Gymnast Care Book on Injuries, Heel Pain
Author: Joshua Eldridge, Tanja Dabic
Format: Kindle Edition
Publisher: Gymnast Care
Release Date: November 11, 2013
Sever's disease, or heel pain in children, is a major injury for a young athlete. In this chapter of the Gymnast Care Book on Injuries, we go in depth on how to treat the core symptoms of Sever's and how you can prevent it in the future. The protocol listed here has been used with thousands of young athletes with amazing success. You can also use this protocol with soccer, football, lacrosse, runners, and many other athletes that suffer from Sever's (heel pain).
The Heel Pain edition also includes how to videos!
The Gymnast Care Book on Injuries, Heel Pain Edition is the at home protocol we've used with thousands of gymnasts to reduce heel pain, also known as Sever's Disease.
We walk you through how to reduce heel pain and get to the root of what's causing your gymnast's pain. Here's a sample from the Gymnast Care Book on Injuries, Heel Pain Edition:
Heel pain in the child and adolescent gymnast is a condition referred to as Sever’s Disease. The gymnast’s skeleton is made of bones and long bones, and these tend to grow from the ends. Bone growth occurs at the ends of bones or in regions that are well defined. These regions are called “growth plates.” Growth plates, because they are active areas of change, are weaker than surrounding mature bone that has completed growth. Sever’s Disease is an irritation and an inflammation of the growth plate in the heel.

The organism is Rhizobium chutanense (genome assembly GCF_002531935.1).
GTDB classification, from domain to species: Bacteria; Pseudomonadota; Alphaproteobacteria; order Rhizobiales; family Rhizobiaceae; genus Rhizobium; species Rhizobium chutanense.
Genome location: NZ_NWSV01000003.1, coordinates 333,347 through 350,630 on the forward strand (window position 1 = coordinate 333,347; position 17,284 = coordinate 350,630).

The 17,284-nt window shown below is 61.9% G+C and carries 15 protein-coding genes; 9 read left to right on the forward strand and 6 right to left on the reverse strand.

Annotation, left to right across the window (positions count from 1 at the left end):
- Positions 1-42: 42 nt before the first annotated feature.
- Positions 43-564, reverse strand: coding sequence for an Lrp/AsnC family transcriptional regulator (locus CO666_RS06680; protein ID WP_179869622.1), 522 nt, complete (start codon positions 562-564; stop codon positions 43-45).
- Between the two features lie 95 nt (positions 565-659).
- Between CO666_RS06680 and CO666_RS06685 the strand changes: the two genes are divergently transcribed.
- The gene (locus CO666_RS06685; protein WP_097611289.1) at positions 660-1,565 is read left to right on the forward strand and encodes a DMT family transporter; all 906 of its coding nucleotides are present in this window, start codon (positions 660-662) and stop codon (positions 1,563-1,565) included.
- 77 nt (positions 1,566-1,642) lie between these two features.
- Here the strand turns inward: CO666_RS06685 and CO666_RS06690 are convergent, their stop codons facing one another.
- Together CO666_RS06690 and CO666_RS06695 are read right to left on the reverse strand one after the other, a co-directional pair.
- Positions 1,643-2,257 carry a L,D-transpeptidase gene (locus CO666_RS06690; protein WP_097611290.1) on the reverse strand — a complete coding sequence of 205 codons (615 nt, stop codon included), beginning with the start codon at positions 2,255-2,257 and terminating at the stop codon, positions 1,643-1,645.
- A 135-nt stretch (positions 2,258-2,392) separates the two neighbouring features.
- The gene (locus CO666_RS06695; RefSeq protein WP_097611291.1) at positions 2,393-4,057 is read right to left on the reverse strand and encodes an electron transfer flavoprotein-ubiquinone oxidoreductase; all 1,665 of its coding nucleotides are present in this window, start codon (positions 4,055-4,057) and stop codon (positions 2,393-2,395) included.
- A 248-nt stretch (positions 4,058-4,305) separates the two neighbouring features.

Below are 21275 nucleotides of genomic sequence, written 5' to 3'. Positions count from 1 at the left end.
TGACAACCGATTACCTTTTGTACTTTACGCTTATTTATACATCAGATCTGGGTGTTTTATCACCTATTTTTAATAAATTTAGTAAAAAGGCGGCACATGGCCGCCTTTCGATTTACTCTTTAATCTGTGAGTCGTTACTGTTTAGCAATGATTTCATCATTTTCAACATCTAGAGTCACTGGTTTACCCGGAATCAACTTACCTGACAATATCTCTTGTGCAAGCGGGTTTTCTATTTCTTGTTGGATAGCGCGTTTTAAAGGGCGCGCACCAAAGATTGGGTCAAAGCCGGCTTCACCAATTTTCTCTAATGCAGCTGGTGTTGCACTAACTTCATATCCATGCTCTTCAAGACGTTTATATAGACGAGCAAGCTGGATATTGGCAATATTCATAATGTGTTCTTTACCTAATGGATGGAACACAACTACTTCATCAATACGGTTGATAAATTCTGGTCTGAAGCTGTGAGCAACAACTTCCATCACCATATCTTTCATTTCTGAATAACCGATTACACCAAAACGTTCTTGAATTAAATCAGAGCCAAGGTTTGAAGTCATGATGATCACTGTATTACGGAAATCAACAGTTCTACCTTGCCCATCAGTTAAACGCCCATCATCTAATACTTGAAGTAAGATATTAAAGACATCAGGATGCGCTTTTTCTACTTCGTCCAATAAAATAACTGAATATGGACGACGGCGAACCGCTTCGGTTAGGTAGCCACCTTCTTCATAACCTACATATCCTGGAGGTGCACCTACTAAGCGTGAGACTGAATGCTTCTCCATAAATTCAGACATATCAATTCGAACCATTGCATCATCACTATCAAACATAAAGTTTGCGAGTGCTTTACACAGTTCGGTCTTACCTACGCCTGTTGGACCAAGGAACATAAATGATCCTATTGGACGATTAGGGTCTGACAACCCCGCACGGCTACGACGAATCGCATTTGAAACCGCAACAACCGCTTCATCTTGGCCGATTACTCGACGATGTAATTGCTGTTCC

In gymnastics, we produce the “perfect storm” for Sever’s. Gymnasts are encouraged to point their toes, thereby utilizing their calf muscles. These muscles combine to form the Achilles tendon which inserts on the calcaneus or heel bone. It just happens that the Achilles tendon attaches just above the growth plate in the heel. This growth plate can be aggravated by the constant and rapid contraction of the muscles of the calf. The tensile forces applied by the calf muscles through the Achilles tendon to the calcaneous (heel bone) can be so large that the weaker growth plate is irritated. Bone is a strong material, but bone is strongest when the forces are applied via compression. Bone is considerably weaker when the applied forces come from tension, bending, or shear.
From below, the growth plate can be irritated by running around the gym in bare feet. Many gymnasts that experience heel pain are over-pronated in the feet or have flat feet. Over-pronation refers to a natural foot position where the foot tilts toward the big-toe side. Over-pronation also puts pressure on the growth plate in the heel by a gait that is altered.
Rest rarely decreases the symptoms of heel pain in gymnasts, but if your doctor recommends rest, you should follow through or suggest the following protocol and see if he/she concurs. It is recommended that gymnasts stop doing anything that causes an aggravation of their symptoms. This is important so as not to continue causing irritation to the growth plate.
The following is the Sever’s Disease protocol used with thousands of young gymnasts…